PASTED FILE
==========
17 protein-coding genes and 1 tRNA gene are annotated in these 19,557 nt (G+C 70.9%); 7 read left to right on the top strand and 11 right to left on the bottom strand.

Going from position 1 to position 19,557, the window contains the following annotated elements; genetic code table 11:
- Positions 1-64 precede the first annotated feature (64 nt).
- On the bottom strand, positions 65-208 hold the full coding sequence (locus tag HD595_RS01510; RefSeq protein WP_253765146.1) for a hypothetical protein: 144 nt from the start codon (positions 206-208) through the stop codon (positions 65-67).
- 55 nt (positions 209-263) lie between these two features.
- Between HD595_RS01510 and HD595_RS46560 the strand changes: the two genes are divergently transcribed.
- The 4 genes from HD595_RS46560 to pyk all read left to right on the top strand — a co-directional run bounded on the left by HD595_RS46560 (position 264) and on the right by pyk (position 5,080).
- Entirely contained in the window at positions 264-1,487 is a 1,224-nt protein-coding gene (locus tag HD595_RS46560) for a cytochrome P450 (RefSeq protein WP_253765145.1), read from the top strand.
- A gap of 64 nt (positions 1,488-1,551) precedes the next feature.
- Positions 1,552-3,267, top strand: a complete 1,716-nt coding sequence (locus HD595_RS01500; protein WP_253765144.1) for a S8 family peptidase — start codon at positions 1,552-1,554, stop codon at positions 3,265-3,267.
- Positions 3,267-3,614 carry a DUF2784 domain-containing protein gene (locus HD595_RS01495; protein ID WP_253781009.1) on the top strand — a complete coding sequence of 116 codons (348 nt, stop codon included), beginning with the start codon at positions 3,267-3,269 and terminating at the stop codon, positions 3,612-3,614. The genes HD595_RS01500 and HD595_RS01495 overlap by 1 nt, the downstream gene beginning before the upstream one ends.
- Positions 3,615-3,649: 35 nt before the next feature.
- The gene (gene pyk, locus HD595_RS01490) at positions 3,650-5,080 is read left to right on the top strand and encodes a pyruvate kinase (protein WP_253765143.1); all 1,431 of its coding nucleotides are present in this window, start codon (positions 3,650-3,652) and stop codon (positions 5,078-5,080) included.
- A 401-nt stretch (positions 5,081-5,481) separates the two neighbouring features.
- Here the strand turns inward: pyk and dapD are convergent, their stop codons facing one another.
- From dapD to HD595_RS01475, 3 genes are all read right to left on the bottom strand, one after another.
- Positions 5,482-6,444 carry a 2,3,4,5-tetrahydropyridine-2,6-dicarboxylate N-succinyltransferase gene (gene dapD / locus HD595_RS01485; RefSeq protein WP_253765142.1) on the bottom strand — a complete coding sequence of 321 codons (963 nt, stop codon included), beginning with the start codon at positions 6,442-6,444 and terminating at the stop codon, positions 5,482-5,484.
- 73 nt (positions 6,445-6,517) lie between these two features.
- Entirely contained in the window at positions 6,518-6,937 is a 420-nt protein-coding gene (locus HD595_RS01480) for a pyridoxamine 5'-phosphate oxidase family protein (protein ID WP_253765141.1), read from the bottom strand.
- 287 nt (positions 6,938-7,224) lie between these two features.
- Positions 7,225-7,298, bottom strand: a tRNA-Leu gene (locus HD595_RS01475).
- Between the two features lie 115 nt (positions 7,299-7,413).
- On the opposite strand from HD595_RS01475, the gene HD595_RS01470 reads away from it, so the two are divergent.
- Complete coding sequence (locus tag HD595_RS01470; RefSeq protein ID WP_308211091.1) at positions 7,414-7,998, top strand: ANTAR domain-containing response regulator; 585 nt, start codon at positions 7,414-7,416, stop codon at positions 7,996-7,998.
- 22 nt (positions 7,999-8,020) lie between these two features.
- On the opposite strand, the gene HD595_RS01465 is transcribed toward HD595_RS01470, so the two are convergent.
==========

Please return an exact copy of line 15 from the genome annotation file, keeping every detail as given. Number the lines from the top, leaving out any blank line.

- Here the strand turns inward: pyk and dapD are convergent, their stop codons facing one another.